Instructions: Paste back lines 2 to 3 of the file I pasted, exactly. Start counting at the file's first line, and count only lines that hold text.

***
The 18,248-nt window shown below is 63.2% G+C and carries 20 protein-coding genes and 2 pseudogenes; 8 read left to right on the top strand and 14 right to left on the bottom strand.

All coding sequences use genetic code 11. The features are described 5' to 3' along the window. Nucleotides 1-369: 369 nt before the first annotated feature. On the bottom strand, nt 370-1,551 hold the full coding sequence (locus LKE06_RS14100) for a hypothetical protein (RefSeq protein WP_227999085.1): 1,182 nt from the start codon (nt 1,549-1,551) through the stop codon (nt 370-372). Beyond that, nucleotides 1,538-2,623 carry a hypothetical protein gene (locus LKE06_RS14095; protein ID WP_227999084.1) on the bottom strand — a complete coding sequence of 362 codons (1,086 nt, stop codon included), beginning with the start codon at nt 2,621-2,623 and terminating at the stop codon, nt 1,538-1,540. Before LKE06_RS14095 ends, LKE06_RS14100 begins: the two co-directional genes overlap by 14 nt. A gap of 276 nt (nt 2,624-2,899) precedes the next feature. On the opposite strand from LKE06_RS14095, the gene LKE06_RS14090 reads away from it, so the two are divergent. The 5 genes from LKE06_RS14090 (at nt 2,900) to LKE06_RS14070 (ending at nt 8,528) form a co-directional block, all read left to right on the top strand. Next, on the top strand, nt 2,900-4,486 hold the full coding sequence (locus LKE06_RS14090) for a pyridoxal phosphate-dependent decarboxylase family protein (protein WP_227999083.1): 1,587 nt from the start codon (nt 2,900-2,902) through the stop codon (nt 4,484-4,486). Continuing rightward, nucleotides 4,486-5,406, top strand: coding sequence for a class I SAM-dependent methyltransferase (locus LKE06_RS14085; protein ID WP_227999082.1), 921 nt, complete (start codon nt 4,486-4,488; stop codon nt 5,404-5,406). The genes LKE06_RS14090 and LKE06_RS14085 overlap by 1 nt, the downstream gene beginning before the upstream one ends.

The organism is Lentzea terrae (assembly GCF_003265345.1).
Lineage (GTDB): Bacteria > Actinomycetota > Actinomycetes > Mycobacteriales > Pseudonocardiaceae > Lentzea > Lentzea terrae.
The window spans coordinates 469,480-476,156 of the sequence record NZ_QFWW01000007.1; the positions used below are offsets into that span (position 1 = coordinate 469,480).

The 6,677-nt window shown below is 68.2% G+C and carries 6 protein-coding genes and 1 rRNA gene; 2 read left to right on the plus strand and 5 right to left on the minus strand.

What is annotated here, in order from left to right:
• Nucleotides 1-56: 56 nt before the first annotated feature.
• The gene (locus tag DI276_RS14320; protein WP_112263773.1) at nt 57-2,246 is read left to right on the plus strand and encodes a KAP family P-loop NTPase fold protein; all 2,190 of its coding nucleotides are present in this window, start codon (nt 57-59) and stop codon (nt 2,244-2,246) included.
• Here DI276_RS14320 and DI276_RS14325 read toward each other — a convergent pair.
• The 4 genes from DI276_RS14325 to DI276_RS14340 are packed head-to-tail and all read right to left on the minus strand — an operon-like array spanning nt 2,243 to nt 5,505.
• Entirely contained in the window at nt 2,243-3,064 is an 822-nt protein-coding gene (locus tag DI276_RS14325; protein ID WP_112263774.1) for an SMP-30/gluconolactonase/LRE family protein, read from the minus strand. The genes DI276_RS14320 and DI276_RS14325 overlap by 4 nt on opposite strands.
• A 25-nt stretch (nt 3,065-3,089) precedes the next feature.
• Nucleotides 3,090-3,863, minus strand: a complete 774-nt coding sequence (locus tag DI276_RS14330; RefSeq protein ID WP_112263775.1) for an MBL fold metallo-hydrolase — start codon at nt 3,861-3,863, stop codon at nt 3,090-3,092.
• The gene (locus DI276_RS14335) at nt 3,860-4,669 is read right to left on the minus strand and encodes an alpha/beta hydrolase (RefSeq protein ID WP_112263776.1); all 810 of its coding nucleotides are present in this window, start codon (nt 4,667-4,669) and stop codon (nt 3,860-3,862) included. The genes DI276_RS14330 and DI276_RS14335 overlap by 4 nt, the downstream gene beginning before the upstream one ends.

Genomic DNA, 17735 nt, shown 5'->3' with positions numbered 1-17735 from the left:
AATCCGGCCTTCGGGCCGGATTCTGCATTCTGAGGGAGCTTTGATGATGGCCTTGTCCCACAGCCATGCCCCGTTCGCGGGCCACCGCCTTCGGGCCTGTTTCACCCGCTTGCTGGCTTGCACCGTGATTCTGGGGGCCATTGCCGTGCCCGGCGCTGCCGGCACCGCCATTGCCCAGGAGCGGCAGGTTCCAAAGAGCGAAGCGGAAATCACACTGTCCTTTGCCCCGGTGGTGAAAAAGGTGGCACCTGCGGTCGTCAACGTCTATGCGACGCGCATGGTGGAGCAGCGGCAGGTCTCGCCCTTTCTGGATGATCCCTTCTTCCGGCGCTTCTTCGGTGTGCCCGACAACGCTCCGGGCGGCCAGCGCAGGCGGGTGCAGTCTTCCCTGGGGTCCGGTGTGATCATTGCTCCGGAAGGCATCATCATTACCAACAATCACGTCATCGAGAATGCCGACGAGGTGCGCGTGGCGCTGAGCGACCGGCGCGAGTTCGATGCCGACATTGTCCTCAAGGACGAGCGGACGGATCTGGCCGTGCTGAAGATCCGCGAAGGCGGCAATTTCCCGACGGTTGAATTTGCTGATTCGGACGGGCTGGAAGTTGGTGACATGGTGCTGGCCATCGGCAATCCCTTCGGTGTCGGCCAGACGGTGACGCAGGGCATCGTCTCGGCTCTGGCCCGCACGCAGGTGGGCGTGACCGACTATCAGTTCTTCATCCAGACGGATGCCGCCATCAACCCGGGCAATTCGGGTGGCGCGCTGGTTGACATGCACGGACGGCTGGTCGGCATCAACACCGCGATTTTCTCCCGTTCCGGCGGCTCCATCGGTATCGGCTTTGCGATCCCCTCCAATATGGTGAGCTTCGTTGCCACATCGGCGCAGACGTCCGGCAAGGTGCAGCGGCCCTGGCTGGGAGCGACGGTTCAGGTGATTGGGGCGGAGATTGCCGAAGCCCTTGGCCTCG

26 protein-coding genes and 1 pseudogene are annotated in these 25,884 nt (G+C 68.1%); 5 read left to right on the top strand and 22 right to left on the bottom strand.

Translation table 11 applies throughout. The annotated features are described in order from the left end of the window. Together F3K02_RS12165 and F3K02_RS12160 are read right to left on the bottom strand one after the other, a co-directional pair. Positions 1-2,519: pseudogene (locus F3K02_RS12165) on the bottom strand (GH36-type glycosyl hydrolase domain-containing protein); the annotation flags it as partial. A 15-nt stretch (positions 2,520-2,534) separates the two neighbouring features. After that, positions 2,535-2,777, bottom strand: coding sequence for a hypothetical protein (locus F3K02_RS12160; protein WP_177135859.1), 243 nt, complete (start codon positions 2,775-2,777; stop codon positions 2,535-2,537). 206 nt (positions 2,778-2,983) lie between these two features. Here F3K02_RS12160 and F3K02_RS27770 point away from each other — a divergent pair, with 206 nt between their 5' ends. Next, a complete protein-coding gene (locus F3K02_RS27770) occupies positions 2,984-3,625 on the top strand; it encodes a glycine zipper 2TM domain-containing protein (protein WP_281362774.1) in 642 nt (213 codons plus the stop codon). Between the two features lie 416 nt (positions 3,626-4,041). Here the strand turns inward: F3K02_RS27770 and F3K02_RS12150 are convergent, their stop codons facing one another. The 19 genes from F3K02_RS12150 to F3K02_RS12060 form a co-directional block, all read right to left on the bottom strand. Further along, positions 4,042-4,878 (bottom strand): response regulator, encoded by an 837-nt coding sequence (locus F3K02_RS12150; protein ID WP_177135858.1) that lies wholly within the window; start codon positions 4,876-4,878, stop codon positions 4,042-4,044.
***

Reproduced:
All coding sequences use genetic code 11. The features are described 5' to 3' along the window. Nucleotides 1-369: 369 nt before the first annotated feature. On the bottom strand, nt 370-1,551 hold the full coding sequence (locus LKE06_RS14100) for a hypothetical protein (RefSeq protein WP_227999085.1): 1,182 nt from the start codon (nt 1,549-1,551) through the stop codon (nt 370-372). Beyond that, nucleotides 1,538-2,623 carry a hypothetical protein gene (locus LKE06_RS14095; protein ID WP_227999084.1) on the bottom strand — a complete coding sequence of 362 codons (1,086 nt, stop codon included), beginning with the start codon at nt 2,621-2,623 and terminating at the stop codon, nt 1,538-1,540. Before LKE06_RS14095 ends, LKE06_RS14100 begins: the two co-directional genes overlap by 14 nt. A gap of 276 nt (nt 2,624-2,899) precedes the next feature. On the opposite strand from LKE06_RS14095, the gene LKE06_RS14090 reads away from it, so the two are divergent. The 5 genes from LKE06_RS14090 (at nt 2,900) to LKE06_RS14070 (ending at nt 8,528) form a co-directional block, all read left to right on the top strand. Next, on the top strand, nt 2,900-4,486 hold the full coding sequence (locus LKE06_RS14090) for a pyridoxal phosphate-dependent decarboxylase family protein (protein WP_227999083.1): 1,587 nt from the start codon (nt 2,900-2,902) through the stop codon (nt 4,484-4,486). Continuing rightward, nucleotides 4,486-5,406, top strand: coding sequence for a class I SAM-dependent methyltransferase (locus LKE06_RS14085; protein ID WP_227999082.1), 921 nt, complete (start codon nt 4,486-4,488; stop codon nt 5,404-5,406). The genes LKE06_RS14090 and LKE06_RS14085 overlap by 1 nt, the downstream gene beginning before the upstream one ends.

The organism is Lentzea terrae (assembly GCF_003265345.1).